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Service Use and Costs for People with Long-Term Neurological Conditions in the First Year following Discharge from In-Patient Neuro-Rehabilitation: A Longitudinal Cohort Study

  • Diana Jackson ,

    Affiliation King's College London, Faculty of Life Sciences & Medicine, Department of Palliative Care, Policy and Rehabilitation, London, United Kingdom

  • Paul McCrone,

    Affiliation King's College London, Institute of Psychiatry, Psychology & Neuroscience, Health Services and Population Research Department, London, United Kingdom

  • Iris Mosweu,

    Affiliation King's College London, Institute of Psychiatry, Psychology & Neuroscience, Health Services and Population Research Department, London, United Kingdom

  • Richard Siegert,

    Affiliation AUT University, School of Public Health and Psychosocial Studies and School of Rehabilitation and Occupational Studies, Centre for Person Centred Research, Auckland, New Zealand

  • Lynne Turner-Stokes

    Affiliations King's College London, Faculty of Life Sciences & Medicine, Department of Palliative Care, Policy and Rehabilitation, London, United Kingdom, Regional Rehabilitation Unit, Northwick Park Hospital, London, United Kingdom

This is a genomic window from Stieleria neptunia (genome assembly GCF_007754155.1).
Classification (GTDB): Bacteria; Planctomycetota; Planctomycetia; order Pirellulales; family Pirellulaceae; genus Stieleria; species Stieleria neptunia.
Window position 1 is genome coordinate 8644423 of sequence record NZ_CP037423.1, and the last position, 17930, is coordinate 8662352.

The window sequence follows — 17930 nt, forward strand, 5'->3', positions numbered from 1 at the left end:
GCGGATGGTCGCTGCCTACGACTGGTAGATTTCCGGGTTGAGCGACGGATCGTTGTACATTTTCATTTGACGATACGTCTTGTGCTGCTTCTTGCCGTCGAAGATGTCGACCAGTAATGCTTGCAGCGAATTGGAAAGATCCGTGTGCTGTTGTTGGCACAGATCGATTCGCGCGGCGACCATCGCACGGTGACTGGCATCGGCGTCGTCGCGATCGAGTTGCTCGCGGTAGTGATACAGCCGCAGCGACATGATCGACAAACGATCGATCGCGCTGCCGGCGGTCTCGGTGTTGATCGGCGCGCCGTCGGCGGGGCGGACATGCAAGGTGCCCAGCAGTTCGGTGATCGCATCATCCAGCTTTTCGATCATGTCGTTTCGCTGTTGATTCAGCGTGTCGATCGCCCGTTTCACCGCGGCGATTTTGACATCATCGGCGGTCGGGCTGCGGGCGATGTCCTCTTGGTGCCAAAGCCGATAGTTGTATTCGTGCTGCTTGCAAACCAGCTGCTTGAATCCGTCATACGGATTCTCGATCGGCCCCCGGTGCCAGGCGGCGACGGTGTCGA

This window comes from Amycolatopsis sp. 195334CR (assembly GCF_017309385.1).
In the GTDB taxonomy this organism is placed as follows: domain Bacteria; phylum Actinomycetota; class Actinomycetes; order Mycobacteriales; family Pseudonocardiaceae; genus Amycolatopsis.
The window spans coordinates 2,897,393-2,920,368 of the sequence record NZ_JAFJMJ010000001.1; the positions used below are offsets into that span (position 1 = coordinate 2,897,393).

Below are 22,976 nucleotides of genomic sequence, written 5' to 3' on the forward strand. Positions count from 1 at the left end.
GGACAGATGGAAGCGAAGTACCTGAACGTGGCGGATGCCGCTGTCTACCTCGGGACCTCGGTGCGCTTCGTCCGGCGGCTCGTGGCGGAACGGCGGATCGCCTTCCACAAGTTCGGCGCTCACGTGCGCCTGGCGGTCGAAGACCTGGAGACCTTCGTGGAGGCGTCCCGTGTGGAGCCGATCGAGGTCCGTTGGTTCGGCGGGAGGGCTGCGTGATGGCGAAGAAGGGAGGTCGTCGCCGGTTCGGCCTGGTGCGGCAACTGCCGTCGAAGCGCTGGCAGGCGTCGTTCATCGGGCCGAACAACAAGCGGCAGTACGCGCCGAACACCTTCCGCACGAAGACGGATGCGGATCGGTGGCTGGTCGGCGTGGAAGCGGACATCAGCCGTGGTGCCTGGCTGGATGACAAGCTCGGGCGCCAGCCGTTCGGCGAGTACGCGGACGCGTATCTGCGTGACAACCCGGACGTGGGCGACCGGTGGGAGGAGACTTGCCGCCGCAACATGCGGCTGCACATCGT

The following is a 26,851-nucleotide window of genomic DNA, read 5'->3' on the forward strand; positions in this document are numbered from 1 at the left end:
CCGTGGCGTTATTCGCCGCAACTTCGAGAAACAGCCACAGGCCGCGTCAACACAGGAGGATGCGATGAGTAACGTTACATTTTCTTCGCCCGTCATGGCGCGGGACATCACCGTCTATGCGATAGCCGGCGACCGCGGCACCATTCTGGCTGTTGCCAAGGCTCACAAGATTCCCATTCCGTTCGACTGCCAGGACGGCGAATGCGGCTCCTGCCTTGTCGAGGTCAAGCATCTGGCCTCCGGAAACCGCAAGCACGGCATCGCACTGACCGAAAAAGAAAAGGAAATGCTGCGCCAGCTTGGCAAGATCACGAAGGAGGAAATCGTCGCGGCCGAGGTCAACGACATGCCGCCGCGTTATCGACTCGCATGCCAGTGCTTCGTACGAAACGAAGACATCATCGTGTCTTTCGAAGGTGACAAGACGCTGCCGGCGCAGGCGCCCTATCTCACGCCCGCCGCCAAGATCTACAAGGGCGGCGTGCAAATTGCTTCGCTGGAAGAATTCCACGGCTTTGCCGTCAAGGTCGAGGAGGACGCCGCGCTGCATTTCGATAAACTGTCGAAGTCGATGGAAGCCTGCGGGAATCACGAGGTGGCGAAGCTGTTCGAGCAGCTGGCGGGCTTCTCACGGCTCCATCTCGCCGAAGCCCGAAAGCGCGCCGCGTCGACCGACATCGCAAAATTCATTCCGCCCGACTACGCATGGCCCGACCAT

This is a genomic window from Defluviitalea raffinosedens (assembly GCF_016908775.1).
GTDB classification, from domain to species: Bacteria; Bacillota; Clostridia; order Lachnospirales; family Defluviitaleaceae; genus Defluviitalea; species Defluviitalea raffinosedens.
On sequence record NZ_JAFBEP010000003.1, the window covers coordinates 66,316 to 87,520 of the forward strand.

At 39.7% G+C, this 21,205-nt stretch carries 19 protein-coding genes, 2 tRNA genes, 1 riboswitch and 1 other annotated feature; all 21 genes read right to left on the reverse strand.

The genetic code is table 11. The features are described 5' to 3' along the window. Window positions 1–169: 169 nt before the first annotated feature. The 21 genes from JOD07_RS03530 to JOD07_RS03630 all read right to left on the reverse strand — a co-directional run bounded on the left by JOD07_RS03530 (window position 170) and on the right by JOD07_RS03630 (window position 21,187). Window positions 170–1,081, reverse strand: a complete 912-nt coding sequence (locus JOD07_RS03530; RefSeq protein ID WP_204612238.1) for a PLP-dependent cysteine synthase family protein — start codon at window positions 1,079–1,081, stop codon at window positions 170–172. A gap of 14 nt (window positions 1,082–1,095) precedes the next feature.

Service Use and Costs for People with Long-Term Neurological Conditions in the First Year following Discharge from In-Patient Neuro-Rehabilitation: A Longitudinal Cohort Study

  • Diana Jackson, 
  • Paul McCrone, 
  • Iris Mosweu, 
  • Richard Siegert, 
  • Lynne Turner-Stokes



Knowledge of the configuration and costs of community rehabilitation and support for people with long-term neurological conditions (LTNCs) is needed to inform future service development and resource allocation. In a multicentre prospective cohort study evaluating community service delivery during the year post-discharge from in-patient neuro-rehabilitation, a key objective was to determine service use, costs, and predictors of these costs.